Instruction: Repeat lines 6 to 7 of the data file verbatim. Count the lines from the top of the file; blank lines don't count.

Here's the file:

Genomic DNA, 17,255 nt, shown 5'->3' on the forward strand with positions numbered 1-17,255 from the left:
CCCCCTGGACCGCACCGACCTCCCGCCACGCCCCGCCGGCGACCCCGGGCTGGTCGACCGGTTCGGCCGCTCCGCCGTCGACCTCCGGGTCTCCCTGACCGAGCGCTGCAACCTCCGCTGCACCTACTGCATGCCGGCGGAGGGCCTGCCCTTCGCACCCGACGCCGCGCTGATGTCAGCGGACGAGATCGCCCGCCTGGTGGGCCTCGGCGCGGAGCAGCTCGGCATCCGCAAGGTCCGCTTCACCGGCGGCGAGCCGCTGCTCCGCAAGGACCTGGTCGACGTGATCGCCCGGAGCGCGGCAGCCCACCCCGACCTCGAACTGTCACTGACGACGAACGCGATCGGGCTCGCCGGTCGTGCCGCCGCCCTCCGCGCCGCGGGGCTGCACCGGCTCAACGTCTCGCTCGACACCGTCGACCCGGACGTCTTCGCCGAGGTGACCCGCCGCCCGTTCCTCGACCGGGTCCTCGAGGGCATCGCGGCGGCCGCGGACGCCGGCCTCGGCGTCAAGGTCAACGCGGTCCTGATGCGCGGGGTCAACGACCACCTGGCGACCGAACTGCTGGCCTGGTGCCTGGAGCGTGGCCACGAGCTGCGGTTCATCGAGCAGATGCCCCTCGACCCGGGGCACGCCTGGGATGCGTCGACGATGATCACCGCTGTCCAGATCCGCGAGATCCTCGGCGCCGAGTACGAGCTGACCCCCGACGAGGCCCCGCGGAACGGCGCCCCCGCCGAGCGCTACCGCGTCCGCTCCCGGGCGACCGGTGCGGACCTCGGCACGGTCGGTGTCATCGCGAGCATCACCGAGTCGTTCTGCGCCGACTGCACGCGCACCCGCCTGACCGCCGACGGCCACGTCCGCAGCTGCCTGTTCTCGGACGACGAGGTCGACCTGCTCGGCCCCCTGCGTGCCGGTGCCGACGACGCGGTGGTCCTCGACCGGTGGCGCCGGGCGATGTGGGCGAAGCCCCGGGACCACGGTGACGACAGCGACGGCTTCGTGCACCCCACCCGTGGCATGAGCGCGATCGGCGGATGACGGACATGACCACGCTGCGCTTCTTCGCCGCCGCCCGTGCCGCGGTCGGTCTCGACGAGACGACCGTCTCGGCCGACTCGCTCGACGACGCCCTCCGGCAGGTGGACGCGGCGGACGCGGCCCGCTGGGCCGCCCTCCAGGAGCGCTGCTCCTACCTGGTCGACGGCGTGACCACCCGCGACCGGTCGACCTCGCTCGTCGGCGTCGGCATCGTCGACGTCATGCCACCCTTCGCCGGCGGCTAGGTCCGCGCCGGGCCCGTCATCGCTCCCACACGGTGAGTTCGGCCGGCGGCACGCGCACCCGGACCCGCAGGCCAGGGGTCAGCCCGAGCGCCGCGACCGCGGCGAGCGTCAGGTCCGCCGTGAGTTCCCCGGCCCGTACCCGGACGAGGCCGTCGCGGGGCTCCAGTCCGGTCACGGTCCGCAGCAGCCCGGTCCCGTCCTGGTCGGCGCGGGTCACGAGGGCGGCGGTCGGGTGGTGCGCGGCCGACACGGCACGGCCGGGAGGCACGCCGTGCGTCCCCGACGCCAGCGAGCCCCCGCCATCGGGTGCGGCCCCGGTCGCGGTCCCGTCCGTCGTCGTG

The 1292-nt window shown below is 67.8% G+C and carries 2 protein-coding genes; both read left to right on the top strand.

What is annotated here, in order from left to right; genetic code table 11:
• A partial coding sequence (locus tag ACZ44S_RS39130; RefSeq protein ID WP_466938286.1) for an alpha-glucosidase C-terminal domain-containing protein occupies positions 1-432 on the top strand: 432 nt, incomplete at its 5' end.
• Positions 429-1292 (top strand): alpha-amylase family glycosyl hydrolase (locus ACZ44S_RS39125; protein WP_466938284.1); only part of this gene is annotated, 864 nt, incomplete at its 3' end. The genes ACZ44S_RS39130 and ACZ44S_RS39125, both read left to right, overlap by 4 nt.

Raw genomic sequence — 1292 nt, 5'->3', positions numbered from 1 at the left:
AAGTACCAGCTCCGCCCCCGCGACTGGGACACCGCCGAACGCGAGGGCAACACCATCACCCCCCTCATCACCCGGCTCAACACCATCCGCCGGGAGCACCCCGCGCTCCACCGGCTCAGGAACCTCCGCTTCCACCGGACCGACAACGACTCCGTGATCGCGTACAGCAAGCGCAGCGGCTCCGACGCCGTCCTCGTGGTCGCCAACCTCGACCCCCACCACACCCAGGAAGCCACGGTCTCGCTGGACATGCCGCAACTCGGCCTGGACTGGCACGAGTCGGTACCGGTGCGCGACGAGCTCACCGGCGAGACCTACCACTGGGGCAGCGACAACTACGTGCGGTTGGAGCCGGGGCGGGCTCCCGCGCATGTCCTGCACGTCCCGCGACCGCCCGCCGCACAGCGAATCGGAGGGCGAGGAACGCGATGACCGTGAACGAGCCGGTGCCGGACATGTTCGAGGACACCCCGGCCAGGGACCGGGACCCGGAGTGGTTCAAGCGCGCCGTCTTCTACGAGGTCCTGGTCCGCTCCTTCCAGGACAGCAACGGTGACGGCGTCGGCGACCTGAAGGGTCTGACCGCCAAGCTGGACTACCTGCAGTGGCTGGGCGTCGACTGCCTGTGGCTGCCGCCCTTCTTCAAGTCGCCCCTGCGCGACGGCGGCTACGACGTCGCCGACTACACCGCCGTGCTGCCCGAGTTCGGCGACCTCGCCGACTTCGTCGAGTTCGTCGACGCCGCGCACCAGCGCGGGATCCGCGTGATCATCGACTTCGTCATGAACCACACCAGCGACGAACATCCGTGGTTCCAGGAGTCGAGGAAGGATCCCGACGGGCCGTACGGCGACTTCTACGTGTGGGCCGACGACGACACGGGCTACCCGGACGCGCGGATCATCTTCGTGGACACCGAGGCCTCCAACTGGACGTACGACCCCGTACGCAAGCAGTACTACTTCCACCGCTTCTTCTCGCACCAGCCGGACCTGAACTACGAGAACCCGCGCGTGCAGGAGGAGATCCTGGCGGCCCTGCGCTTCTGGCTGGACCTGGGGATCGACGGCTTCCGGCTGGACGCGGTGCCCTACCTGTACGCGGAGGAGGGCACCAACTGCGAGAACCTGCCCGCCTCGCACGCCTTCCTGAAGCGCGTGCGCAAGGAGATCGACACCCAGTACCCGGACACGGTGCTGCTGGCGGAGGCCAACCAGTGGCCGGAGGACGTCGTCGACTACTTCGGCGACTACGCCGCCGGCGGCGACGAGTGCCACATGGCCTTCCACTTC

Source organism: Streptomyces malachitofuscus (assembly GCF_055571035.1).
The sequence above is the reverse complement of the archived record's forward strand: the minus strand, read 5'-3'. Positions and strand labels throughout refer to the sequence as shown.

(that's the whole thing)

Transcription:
• Positions 429-1292 (top strand): alpha-amylase family glycosyl hydrolase (locus ACZ44S_RS39125; protein WP_466938284.1); only part of this gene is annotated, 864 nt, incomplete at its 3' end. The genes ACZ44S_RS39130 and ACZ44S_RS39125, both read left to right, overlap by 4 nt.

Raw genomic sequence — 1292 nt, 5'->3', positions numbered from 1 at the left: